The banking industry is opposed to key parts of ASIC’s proposed overhaul of its guidance on responsible lending conduct, criticising it as a move away from principles-based regulation to a more prescriptive approach, and claiming it will disadvantage small financial institutions and new entrants that won’t be able to pay for the technology upgrades required.
In February, the regulator issued a consultation paper, outlining changes to its guidelines on responsible lending, Regulatory Guide 209. The paper outlined plans to tighten guidelines for responsible lending conduct.
ASIC says it is concerned that some licensees are not taking sufficient steps to meet their obligations. And it wants to bring the guidelines up to date to take account of developments such as comprehensive credit reporting.
The consultation paper says: “Although the law has not changed since 2010, ASIC considers it timely to review and update the guidance in light of its regulatory and enforcement work since 2011, changes in technology and the recent final report of the royal commission.”
One item up for consideration is whether to “more clearly identify the inquiries and steps that we think are important for licensees in complying with their responsible lending obligations.”
That would include guidance on the kinds of information that could be used for verification of the consumer’s financial situation, including a list of forms of verification.
RG 209 does not specify minimum standards. Obligations are scalable, with process left up to the licensee.
ASIC is concerned that this approach may not be rigorous enough. It says: “We have observed since the start of the responsible lending regime instances where licensees have failed to take sufficient steps in order to comply with their obligations.”
In response, the Australian Banking Association submission says: “The ABA supports the retention of a principles-based approach to responsible lending through the legislative provisions contained in the NCCP Act, as well as in relation to relevant regulatory guidance.
“A principles-based approach focuses regulated entities on developing their own approaches to achieve compliance with responsible lending obligations and shifts their regulatory focus from process to outcomes. We believe a prescriptive approach will not provide a net benefit to customers.”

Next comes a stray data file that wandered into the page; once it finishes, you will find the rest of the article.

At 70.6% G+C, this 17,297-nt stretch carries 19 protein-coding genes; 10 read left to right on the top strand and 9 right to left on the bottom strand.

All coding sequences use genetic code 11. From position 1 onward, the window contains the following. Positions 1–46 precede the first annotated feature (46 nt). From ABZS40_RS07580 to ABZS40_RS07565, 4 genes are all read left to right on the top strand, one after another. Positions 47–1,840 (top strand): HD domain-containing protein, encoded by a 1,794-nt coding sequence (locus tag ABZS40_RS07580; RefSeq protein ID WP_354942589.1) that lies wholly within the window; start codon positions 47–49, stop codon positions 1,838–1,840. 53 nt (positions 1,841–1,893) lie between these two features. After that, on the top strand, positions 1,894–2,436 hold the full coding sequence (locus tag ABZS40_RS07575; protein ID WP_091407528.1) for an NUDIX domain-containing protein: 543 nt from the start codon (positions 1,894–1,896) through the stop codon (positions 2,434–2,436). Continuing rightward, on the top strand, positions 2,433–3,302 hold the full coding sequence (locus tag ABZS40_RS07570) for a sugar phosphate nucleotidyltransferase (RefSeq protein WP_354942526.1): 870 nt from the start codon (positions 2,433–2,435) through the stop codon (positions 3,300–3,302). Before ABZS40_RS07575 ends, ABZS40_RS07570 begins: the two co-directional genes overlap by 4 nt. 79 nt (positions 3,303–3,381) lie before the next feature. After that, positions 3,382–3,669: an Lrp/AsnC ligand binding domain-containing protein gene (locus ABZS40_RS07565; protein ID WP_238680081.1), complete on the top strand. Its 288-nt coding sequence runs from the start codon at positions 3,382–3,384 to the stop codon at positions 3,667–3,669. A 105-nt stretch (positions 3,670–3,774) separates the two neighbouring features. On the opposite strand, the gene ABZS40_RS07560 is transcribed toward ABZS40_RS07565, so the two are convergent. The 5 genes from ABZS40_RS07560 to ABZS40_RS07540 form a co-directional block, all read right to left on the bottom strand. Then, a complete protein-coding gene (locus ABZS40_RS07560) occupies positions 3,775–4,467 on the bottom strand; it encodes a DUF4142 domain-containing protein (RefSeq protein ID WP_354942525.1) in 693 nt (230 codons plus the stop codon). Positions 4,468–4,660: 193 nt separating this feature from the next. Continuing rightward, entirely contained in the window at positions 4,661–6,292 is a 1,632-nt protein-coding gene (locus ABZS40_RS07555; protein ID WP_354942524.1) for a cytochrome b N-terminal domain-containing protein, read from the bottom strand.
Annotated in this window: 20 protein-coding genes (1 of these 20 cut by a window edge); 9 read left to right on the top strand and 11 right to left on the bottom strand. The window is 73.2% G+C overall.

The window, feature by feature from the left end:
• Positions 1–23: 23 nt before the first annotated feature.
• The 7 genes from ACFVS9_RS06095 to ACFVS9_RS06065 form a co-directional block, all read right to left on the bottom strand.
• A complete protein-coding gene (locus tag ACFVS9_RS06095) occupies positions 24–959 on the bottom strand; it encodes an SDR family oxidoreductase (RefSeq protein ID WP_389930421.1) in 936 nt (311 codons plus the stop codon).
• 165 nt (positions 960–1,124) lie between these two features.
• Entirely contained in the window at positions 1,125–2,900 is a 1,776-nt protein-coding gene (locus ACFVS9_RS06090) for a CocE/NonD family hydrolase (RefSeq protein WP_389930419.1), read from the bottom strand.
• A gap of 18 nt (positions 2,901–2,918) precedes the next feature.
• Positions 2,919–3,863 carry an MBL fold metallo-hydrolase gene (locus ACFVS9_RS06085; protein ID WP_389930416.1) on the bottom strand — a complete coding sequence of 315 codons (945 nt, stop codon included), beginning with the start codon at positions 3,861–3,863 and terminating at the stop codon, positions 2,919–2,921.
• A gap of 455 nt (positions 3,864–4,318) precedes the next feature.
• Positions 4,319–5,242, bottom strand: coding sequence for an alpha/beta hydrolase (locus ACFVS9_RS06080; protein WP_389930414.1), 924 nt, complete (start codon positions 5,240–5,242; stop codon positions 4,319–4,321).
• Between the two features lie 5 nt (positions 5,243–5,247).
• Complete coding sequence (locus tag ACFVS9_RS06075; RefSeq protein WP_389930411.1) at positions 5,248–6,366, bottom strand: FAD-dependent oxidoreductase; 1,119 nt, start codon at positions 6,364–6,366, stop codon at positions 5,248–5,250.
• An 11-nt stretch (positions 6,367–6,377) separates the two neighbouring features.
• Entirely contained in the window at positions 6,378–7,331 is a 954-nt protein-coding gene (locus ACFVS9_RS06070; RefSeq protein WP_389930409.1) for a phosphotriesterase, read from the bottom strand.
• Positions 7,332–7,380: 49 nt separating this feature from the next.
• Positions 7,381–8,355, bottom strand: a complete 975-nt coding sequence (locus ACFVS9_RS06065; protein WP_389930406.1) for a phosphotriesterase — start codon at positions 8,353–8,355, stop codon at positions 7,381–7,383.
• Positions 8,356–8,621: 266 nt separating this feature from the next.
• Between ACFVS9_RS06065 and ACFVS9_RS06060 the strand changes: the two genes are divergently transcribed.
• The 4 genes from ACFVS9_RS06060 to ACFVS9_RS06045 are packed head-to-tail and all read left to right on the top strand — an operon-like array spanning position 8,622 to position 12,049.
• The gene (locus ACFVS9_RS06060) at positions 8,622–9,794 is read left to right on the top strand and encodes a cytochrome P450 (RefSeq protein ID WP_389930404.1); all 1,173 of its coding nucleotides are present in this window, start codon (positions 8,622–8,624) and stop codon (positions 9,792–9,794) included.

The ABA says a more prescriptive approach may result in delays in obtaining credit, increases in the cost of credit and limit consumers’ ability to change credit providers.
ASIC is also planning to clarify its guidance on the use of benchmarks. It says they can be a useful tool to determine whether the information provided by the consumer is plausible. However, lenders should not default to a benchmark as a substitute for making inquiries.
The ABA says: “It is against the interests of customers to set policy and regulatory guidance that would unreasonably constrain the ability to use benchmarks and statistical measures to satisfy responsible lending requirements.
“The industry anticipates that over time, new and more comprehensive benchmarks and statistical measures will be developed based on large data sets that ensure accuracy and better predict risks of financial difficulty and default.”
ASIC wants lenders to have a better understanding of the rationale for a loan, so they can assess whether a credit contract will meet the consumer’s requirements. It says lenders and brokers often identify a “high-level” purpose for the credit but this does not meet the obligation to inquire about the consumer’s objectives and requirements.
The ABA says it is concerned that ASIC’s proposed clarification of guidance on understanding a consumer’s requirements and objectives “implicitly shifts this to a ‘suitability test’ and introduces an element of subjectivity that could be characterised as akin to a standard required for providing financial advice.”